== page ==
LD Census

Posted by
January 5th, 2011 8:24 pm

I made a census!

So, since somebody on IRC had the wonderful idea, I made a census. It’s short, 10 questions, nothing too personal. It would provide some insight into the LD Community as well, so if you could take it that would be awesome. And here’s a link to it: LD Census


22 Responses to “LD Census”

  1. machinas says:

    Thanks, demize. I can’t wait to see the results. and the somebody we me 😛

  2. joekinley says:

    Go census

  3. MrDude says:

    And how is Ubuntu not part of “Other Linux”?

    That could just as easily be Fedora and “Other Linux” or Debian and “Other Linux” or event *shudder* Gentoo and “Other Linux”.

    It seems kind of arbitrary to me. Has Ubuntu mutated in some way that makes it different to develop in/from? Or is it just that it’s so common?

    Seems silly to me.

    • demize says:

      Yeah, I get what you mean. But Ubuntu is (afaik) one of the most popular linux distros, so I included it as it’s own OS – like OS X is Unix, but I included it as Mac OS.

      • MrDude says:

        Ubuntu uses the same dev tools and binaries as most (If not all) other Linux distros. That’s why I mentioned it.

        It’s not a huge deal, but please understand why I said it. It’s not an “Ubuntu isn’t the only Linux distro” issue, it’s an “Ubuntu isn’t any different from other Linux distro” issue.

        Linux is the actual operating system. Linux distro’s are Linux packaged with software. Ubuntu, Fedora, Slackware, and even Gentoo all run the same binaries. They’re the same as far as game dev is concerned.

        • GreaseMonkey says:

          I digress. My experience with Ubuntu is that they LOVE to break everything to do with audio. Both Ubuntu and Debian modify packages (e.g. I run Ubuntu on a stock Linux kernel and you don’t get that graphical boot crap), except Ubuntu tends to break stuff (e.g. ClapSnd works with stock portaudio but it freezes with the Ubuntu Edition™; also their esound package does not work AT ALL).

          • MrDude says:

            That might be your machine, though. My netbook doesn’t like sound buffers shorter than 1024 frames, for example. The exception being LMMS, where it throws a hissy fit if the buffer isn’t exactly 2048 frames long. And that has been my experience in general, not just with Fedora.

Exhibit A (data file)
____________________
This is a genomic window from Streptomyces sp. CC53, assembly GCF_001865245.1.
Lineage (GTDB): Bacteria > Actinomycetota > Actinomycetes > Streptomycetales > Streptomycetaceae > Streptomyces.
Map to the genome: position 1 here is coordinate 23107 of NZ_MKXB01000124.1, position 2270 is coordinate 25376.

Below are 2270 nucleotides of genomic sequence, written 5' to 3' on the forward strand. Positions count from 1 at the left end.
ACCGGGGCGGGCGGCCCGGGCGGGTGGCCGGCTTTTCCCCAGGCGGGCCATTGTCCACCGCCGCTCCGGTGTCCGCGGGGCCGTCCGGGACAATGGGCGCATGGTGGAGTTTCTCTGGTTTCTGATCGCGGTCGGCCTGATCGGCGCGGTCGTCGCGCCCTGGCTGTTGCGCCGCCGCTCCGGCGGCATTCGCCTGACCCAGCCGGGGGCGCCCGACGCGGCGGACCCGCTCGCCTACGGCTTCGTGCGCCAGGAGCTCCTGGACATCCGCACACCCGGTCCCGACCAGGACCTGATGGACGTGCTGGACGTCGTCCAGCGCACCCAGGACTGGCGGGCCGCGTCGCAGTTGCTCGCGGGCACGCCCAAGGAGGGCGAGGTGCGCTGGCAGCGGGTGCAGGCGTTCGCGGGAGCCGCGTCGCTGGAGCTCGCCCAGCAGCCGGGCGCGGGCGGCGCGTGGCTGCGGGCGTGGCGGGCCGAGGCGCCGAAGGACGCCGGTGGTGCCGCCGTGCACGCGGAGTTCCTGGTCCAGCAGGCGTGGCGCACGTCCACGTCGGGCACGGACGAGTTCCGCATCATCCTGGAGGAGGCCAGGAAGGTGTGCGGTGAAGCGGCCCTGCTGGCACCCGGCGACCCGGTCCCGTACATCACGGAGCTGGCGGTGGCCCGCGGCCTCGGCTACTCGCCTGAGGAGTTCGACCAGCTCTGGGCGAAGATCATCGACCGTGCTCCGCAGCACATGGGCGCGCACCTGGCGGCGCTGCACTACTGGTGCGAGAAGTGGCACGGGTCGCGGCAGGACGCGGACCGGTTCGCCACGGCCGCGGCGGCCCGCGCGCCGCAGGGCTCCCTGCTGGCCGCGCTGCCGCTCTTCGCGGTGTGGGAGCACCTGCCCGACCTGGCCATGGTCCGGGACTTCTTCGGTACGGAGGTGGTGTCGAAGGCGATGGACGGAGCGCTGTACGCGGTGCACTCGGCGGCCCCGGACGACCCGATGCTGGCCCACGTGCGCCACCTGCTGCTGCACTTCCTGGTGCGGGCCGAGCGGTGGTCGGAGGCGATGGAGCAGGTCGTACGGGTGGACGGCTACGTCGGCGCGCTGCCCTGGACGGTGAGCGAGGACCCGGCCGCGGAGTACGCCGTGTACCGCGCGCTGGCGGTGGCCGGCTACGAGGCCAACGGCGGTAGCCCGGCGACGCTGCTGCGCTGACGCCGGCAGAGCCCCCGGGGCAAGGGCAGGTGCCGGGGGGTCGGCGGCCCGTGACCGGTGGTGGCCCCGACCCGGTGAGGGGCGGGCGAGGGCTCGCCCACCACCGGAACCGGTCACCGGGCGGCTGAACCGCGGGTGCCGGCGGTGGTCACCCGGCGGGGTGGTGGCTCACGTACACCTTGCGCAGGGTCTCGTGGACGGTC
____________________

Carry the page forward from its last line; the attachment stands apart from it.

Modifying packages *would* also do that, mind you.

  4. joekinley says:

    Stop whining dude, in fact mostly it really ends up in being ubuntu or other oses when it comes to private computers

    • MrDude says:

      The point I’m making isn’t “Wah! I’m not included!”, it’s that Ubuntu isn’t all that different from other Linux-based OSes, so it probably shouldn’t be its own category. That’s all I’m saying.

      • Jonny D says:

        I would agree. I’d rather say I support Linux than say I support Ubuntu. Toss them all together, since if you develop for one, the binaries typically work across the board nowadays.

  5. pekuja says:

    Does “Do a MiniLD” mean participating or organizing?

  6. pekuja says:

    Please change “PC” to “Windows”.

    • demize says:

      For some reason, to me the platform is PC but the OS is Windows. I suppose Windows would be better, though. I may get around to changing it eventually.

      • 31eee384 says:

        Agreed, PC = personal computer = platform. However, right below that you list Mac OS X, and Linux.

        Windows is also a platform, in my opinion–Personal Computer being a more general group including all personal computers such as Windows, Mac OS X, and Linux.

        Thanks for making this survey, though. Hope we can get some good data from it. 😀

      • MrDude says:

        In my opinion, PC means something that is x86-based, meaning at least mostly compatible with an Intel 32-bit CPU. I would include 64-bit x86 chips in that as well, though. (Though I think that only AMD makes 64-bit x68 chips, Intel has moved on to a new architecture for its 64-bit CPU’s if I recall.)

        But I tend to use that to differentiate between PC hardware and Mac hardware. Using PC to mean “Personal Computer” as opposed to “Game Console”, “Smart Phone”, or even “Web-Based” is also fairly useful.

        But yeah, PC and Windows are not the same thing.

  7. AtkinsSJ says:

    Could have done with a ‘Web’ category for ‘platforms you develop for’.

    Otherwise, should be interesting to see the results.

  8. Jonny D says:

    The Education question seems limited… Americans use college and university interchangeably. We usually differentiate based on the degree earned, since many schools offer programs leading to two-year and four-year degrees (typically Associate’s and Bachelor’s). There are a lot of young game developers still in college (no degree) and many (many) with a Bachelor’s degree (but college was their highest level of education). Then there are the levels beyond, which might be covered by Master’s and Doctorate degrees (both from Grad School – sorta hidden within your term “University”).

  9. joekinley says:

    Totally thanks. Is there any deadline for the result?

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